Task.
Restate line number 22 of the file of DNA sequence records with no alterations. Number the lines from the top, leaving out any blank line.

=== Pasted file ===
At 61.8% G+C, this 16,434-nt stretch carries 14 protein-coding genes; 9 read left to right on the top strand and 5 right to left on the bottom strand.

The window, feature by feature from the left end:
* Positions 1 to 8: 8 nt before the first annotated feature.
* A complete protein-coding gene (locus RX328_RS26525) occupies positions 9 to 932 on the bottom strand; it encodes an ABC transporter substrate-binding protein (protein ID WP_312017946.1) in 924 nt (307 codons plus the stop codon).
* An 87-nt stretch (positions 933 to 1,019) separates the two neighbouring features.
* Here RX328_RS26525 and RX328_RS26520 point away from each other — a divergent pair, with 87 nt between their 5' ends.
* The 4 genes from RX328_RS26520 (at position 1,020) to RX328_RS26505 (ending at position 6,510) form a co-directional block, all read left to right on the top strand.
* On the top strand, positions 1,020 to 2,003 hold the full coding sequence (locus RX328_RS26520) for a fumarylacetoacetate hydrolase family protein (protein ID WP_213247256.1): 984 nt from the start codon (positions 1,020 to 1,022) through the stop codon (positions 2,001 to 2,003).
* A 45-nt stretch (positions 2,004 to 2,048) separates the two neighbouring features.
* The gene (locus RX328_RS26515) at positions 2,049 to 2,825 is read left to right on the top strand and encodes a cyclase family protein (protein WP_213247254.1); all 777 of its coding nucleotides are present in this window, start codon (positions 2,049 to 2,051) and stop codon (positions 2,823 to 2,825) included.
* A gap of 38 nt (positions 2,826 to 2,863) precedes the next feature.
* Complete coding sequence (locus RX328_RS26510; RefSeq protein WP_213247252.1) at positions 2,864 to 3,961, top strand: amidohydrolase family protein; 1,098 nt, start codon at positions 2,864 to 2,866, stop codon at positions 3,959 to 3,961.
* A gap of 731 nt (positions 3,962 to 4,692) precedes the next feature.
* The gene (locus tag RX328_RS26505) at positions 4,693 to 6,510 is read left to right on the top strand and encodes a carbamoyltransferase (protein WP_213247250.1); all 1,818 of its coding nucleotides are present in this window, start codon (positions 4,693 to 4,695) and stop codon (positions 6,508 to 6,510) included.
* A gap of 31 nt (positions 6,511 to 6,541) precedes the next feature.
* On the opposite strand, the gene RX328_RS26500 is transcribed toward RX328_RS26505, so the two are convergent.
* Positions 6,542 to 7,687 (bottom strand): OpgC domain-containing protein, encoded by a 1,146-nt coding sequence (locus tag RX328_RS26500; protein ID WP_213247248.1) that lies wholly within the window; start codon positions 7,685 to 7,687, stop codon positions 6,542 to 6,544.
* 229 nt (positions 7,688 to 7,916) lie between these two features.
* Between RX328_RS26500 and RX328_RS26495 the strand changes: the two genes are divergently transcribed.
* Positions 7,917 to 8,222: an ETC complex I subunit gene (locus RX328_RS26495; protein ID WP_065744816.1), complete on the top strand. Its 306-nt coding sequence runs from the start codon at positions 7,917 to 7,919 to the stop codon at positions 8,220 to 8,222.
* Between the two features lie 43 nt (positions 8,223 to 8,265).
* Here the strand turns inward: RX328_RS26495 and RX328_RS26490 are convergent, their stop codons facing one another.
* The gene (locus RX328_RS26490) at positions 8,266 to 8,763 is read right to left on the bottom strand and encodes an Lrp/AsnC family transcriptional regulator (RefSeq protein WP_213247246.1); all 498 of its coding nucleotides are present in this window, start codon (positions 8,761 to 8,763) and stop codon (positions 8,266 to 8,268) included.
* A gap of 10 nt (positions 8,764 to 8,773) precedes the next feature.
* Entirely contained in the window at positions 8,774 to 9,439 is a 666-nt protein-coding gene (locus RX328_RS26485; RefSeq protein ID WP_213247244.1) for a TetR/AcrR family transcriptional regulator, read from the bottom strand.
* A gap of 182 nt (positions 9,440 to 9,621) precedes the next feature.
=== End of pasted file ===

* Here the strand turns inward: RX328_RS26495 and RX328_RS26490 are convergent, their stop codons facing one another.